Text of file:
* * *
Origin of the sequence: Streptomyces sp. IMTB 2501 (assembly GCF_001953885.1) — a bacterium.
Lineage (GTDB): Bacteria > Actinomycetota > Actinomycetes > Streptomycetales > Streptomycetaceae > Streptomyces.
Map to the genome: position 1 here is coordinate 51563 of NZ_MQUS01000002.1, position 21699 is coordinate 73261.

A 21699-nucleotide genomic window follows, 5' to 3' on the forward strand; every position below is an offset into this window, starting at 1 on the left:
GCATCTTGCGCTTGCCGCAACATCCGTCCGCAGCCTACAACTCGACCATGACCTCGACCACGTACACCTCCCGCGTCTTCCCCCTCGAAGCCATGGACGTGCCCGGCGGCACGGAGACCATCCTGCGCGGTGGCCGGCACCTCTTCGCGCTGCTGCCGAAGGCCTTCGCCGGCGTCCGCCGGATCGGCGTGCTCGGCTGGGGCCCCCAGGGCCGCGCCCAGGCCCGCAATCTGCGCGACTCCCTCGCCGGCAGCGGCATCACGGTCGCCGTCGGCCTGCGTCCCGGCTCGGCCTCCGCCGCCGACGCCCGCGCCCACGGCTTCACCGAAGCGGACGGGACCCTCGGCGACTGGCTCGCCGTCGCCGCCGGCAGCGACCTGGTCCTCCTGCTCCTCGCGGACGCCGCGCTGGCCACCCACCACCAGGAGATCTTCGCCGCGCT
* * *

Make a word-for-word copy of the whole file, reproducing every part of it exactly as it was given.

Origin of the sequence: Streptomyces sp. IMTB 2501 (assembly GCF_001953885.1) — a bacterium.
Lineage (GTDB): Bacteria > Actinomycetota > Actinomycetes > Streptomycetales > Streptomycetaceae > Streptomyces.
Map to the genome: position 1 here is coordinate 51563 of NZ_MQUS01000002.1, position 21699 is coordinate 73261.

A 21699-nucleotide genomic window follows, 5' to 3' on the forward strand; every position below is an offset into this window, starting at 1 on the left:
GCATCTTGCGCTTGCCGCAACATCCGTCCGCAGCCTACAACTCGACCATGACCTCGACCACGTACACCTCCCGCGTCTTCCCCCTCGAAGCCATGGACGTGCCCGGCGGCACGGAGACCATCCTGCGCGGTGGCCGGCACCTCTTCGCGCTGCTGCCGAAGGCCTTCGCCGGCGTCCGCCGGATCGGCGTGCTCGGCTGGGGCCCCCAGGGCCGCGCCCAGGCCCGCAATCTGCGCGACTCCCTCGCCGGCAGCGGCATCACGGTCGCCGTCGGCCTGCGTCCCGGCTCGGCCTCCGCCGCCGACGCCCGCGCCCACGGCTTCACCGAAGCGGACGGGACCCTCGGCGACTGGCTCGCCGTCGCCGCCGGCAGCGACCTGGTCCTCCTGCTCCTCGCGGACGCCGCGCTGGCCACCCACCACCAGGAGATCTTCGCCGCGCT